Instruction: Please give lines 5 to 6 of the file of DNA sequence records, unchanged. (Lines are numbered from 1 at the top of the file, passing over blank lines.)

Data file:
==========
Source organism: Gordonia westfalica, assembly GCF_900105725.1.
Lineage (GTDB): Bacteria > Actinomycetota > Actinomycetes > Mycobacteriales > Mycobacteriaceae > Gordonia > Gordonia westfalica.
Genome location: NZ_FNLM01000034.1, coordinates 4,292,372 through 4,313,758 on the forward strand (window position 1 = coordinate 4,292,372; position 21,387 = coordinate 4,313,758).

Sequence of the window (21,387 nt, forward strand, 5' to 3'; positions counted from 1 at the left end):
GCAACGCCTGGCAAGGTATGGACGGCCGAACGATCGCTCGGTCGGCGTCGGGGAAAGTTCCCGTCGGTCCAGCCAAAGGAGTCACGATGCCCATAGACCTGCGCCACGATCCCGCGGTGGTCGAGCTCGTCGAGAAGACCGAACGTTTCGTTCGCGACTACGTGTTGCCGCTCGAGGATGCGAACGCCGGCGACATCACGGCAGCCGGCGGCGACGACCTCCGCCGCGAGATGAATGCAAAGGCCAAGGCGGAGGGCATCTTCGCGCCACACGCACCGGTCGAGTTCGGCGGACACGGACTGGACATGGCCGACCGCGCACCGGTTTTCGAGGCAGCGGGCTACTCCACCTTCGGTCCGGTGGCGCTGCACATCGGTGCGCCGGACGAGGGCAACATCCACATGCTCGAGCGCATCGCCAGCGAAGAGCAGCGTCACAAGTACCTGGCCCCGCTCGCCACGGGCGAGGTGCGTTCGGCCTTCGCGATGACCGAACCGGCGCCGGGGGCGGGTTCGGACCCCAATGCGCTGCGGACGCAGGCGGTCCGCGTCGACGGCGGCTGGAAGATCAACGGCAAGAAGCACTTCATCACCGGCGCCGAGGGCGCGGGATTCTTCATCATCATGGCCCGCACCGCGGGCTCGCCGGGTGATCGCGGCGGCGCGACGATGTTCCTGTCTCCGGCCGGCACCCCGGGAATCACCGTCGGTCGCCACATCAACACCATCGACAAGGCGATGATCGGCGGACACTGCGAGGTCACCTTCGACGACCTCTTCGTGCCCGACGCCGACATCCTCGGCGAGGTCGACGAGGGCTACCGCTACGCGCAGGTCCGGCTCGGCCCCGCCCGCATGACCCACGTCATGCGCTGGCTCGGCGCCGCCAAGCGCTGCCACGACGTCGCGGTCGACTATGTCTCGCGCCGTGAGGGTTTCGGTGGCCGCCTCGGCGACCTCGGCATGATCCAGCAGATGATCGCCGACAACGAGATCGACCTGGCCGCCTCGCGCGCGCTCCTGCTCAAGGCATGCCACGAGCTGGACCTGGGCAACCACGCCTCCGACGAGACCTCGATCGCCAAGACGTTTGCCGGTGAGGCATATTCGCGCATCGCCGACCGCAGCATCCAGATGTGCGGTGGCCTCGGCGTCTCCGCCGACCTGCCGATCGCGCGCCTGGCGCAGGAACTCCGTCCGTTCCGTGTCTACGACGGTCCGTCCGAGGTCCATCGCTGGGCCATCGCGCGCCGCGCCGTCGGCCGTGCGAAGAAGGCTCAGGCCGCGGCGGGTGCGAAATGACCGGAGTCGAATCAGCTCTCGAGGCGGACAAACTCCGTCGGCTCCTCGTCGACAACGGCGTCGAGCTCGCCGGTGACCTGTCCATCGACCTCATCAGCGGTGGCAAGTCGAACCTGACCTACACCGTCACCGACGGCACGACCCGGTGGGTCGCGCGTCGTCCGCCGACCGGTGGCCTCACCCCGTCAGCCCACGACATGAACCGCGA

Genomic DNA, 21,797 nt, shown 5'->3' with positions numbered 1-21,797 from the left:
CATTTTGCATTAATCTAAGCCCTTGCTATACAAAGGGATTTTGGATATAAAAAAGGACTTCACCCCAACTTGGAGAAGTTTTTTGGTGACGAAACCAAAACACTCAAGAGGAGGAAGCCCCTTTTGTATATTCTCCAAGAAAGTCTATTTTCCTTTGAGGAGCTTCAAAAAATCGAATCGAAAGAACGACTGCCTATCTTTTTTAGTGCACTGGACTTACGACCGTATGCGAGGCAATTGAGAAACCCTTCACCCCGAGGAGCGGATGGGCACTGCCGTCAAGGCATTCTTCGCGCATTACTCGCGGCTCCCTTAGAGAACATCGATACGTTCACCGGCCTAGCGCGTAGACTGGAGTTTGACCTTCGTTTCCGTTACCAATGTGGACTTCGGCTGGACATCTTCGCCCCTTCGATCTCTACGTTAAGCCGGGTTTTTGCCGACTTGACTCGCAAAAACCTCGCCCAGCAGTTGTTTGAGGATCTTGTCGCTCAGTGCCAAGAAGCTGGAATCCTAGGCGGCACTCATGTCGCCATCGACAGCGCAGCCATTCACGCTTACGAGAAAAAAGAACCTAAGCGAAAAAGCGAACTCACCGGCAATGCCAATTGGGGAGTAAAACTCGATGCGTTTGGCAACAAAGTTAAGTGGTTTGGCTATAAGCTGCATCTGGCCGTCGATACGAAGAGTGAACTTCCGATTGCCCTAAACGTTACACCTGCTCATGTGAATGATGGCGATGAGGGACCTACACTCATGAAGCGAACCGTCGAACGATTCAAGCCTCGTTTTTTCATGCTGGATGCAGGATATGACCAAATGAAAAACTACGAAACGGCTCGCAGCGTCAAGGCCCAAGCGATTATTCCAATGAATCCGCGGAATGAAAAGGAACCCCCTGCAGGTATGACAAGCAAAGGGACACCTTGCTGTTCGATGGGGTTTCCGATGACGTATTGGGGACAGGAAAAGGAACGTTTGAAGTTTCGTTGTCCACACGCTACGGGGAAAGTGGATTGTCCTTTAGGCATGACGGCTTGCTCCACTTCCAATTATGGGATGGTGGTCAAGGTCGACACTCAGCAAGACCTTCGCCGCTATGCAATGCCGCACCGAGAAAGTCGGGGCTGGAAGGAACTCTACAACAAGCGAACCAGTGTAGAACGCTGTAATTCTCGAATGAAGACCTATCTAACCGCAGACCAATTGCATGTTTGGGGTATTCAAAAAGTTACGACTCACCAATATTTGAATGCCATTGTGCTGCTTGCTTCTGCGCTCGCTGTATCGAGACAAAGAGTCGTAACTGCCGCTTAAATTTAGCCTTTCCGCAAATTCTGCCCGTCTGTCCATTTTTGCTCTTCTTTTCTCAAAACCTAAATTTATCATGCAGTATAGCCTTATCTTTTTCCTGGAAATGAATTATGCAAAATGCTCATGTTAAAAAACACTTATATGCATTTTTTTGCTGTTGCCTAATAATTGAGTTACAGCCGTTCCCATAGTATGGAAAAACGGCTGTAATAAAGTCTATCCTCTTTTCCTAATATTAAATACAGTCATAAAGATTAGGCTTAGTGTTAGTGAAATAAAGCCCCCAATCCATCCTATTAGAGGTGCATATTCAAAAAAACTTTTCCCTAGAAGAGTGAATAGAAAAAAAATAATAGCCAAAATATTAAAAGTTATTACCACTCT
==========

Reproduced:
GCAACGCCTGGCAAGGTATGGACGGCCGAACGATCGCTCGGTCGGCGTCGGGGAAAGTTCCCGTCGGTCCAGCCAAAGGAGTCACGATGCCCATAGACCTGCGCCACGATCCCGCGGTGGTCGAGCTCGTCGAGAAGACCGAACGTTTCGTTCGCGACTACGTGTTGCCGCTCGAGGATGCGAACGCCGGCGACATCACGGCAGCCGGCGGCGACGACCTCCGCCGCGAGATGAATGCAAAGGCCAAGGCGGAGGGCATCTTCGCGCCACACGCACCGGTCGAGTTCGGCGGACACGGACTGGACATGGCCGACCGCGCACCGGTTTTCGAGGCAGCGGGCTACTCCACCTTCGGTCCGGTGGCGCTGCACATCGGTGCGCCGGACGAGGGCAACATCCACATGCTCGAGCGCATCGCCAGCGAAGAGCAGCGTCACAAGTACCTGGCCCCGCTCGCCACGGGCGAGGTGCGTTCGGCCTTCGCGATGACCGAACCGGCGCCGGGGGCGGGTTCGGACCCCAATGCGCTGCGGACGCAGGCGGTCCGCGTCGACGGCGGCTGGAAGATCAACGGCAAGAAGCACTTCATCACCGGCGCCGAGGGCGCGGGATTCTTCATCATCATGGCCCGCACCGCGGGCTCGCCGGGTGATCGCGGCGGCGCGACGATGTTCCTGTCTCCGGCCGGCACCCCGGGAATCACCGTCGGTCGCCACATCAACACCATCGACAAGGCGATGATCGGCGGACACTGCGAGGTCACCTTCGACGACCTCTTCGTGCCCGACGCCGACATCCTCGGCGAGGTCGACGAGGGCTACCGCTACGCGCAGGTCCGGCTCGGCCCCGCCCGCATGACCCACGTCATGCGCTGGCTCGGCGCCGCCAAGCGCTGCCACGACGTCGCGGTCGACTATGTCTCGCGCCGTGAGGGTTTCGGTGGCCGCCTCGGCGACCTCGGCATGATCCAGCAGATGATCGCCGACAACGAGATCGACCTGGCCGCCTCGCGCGCGCTCCTGCTCAAGGCATGCCACGAGCTGGACCTGGGCAACCACGCCTCCGACGAGACCTCGATCGCCAAGACGTTTGCCGGTGAGGCATATTCGCGCATCGCCGACCGCAGCATCCAGATGTGCGGTGGCCTCGGCGTCTCCGCCGACCTGCCGATCGCGCGCCTGGCGCAGGAACTCCGTCCGTTCCGTGTCTACGACGGTCCGTCCGAGGTCCATCGCTGGGCCATCGCGCGCCGCGCCGTCGGCCGTGCGAAGAAGGCTCAGGCCGCGGCGGGTGCGAAATGACCGGAGTCGAATCAGCTCTCGAGGCGGACAAACTCCGTCGGCTCCTCGTCGACAACGGCGTCGAGCTCGCCGGTGACCTGTCCATCGACCTCATCAGCGGTGGCAAGTCGAACCTGACCTACACCGTCACCGACGGCACGACCCGGTGGGTCGCGCGTCGTCCGCCGACCGGTGGCCTCACCCCGTCAGCCCACGACATGAACCGCGA

Genomic DNA, 21,797 nt, shown 5'->3' with positions numbered 1-21,797 from the left: